After scrupulous calculations, the paper draws the predictable conclusion that the joyous event would not, in itself, deliver economic recovery: “By all accounts, the new prince is a big and beautiful baby boy. But we shouldn’t look to him for economic recovery”.

In America, The Huffington Post muses on the secret of the success and popularity of the British monarchy, comparing it to a trademark.

”This is the Royal Family, a brand at a bright and shiny moment in its history. There have certainly been other moments before but, in recent memory, this was certainly a high point. With refreshed imagery and contemporary messaging, this is a brand set for continued political and social power,” the Internet columnist writes.

In his opinion, the members of the royal family maintain their popularity and influence with a skill that deserves emulation. The author lists the lessons to be learned from them: Communicate with Symbolism. Make an Emotional Connection. Be Real.

Many Russian media chose as their theme not the actual birth of the future head of state but the universal exhilaration about the fact. These articles bristle with words like “admiration” and “hysteria.”

“The country has been swept by veritable hysteria. Ordinary British people were ready to spend the night in the street under the clinic’s windows to be at the right time in the right place,” notes Channel 1.

Reflecting on the role of the monarchy in the modern world

Moskovsky Komsomolets injects a note of irony into its description of the general excitement: “From the day of her wedding to Prince William, Kate, the Duchess of Cambridge, has been unable to escape the public eye. First the news that she had toxicosis and was in hospital was reported from the British seas to the taiga and the steppes. Then the whole world watched the progress of her pregnancy with bated breath, almost counting the days until the birth.” The author sympathizes with Kate Middleton, who found herself at the focus of world attention at such a time.

“It may be pleasant to be the darling of the subjects”, the article goes. “But all the brouhaha is really inappropriate. How should a woman about to give birth feel when the whole world is glued to the television and computer screens asking, “When? It can’t come too soon.”

Izvestia, in an article titled “The Little Prince,” compares Britain and Russia and writes wistfully about the monarchy that unites the country.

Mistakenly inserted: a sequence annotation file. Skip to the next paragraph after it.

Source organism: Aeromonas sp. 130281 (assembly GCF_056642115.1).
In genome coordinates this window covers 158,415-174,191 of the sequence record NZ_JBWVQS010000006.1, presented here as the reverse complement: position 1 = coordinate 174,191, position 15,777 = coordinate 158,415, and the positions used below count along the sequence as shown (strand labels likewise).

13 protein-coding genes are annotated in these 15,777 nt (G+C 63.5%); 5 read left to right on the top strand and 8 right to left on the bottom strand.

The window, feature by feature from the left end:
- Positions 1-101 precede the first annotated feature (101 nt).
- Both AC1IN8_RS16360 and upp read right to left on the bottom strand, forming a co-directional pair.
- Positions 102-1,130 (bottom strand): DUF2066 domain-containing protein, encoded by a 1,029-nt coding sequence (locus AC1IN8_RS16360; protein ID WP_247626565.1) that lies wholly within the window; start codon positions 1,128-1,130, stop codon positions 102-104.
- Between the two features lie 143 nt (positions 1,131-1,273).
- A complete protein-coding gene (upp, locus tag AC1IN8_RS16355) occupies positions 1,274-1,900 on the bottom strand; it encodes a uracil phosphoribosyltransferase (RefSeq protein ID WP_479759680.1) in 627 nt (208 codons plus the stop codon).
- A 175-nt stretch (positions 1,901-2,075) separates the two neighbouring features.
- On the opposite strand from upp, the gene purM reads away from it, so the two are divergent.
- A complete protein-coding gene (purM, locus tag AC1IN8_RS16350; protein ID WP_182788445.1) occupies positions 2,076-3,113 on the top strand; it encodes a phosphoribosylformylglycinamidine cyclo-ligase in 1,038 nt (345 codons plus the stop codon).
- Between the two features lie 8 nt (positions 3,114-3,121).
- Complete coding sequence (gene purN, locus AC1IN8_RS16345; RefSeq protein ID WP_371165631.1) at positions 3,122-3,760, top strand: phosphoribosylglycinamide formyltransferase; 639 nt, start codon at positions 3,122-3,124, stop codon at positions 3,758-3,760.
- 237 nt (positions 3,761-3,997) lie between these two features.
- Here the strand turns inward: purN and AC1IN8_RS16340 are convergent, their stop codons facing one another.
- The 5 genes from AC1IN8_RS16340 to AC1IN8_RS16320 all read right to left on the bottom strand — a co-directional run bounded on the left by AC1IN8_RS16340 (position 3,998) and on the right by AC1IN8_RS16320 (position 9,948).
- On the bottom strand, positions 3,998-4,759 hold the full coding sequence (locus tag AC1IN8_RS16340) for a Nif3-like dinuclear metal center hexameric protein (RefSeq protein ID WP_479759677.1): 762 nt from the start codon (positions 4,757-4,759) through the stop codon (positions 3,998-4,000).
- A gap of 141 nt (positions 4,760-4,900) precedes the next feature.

“We, in this country, simply do not have ordinary life events that bring shared joy. Yet it would be such a relief to discuss the main intrigue that is about Who? Not who gains the upper hand over whom and how, but simply who is it, a boy or a girl? …The ancient peaceful news trumps anything,” the author believes.

In her opinion, the charm of the monarchy – an old, decorative and grand 19th century monarchy -- is that it brings the whole cycle of being into the public domain.

“Everything connected with family, women, children, matrimony, intimacy and daily life becomes part of civil life. And this is known to greatly cement a country.”

Rossiiskaya Gazeta reflects on the role of the monarchy in the modern world.

“The world may be in turmoil, with wars, revolutions, economic crises, political upheavals, but when something happens in royal houses, attention switches to them. The magnetic force of European monarchies is amazing,” the paper writes.

The observer thinks that the attraction of the monarchy is not just the beautiful life and glamor steeped in history, combining the exalted and the mundane.

“There is also another explanation. The world is changing so radically and so rapidly that people everywhere, especially in Old Europe, are losing the ground under their feet, the familiar habitat and way of life,” the article writes. “The monarchy – for all its quaint and antiquated customs – embodies the national identity much more convincingly than much that is modern and relevant.”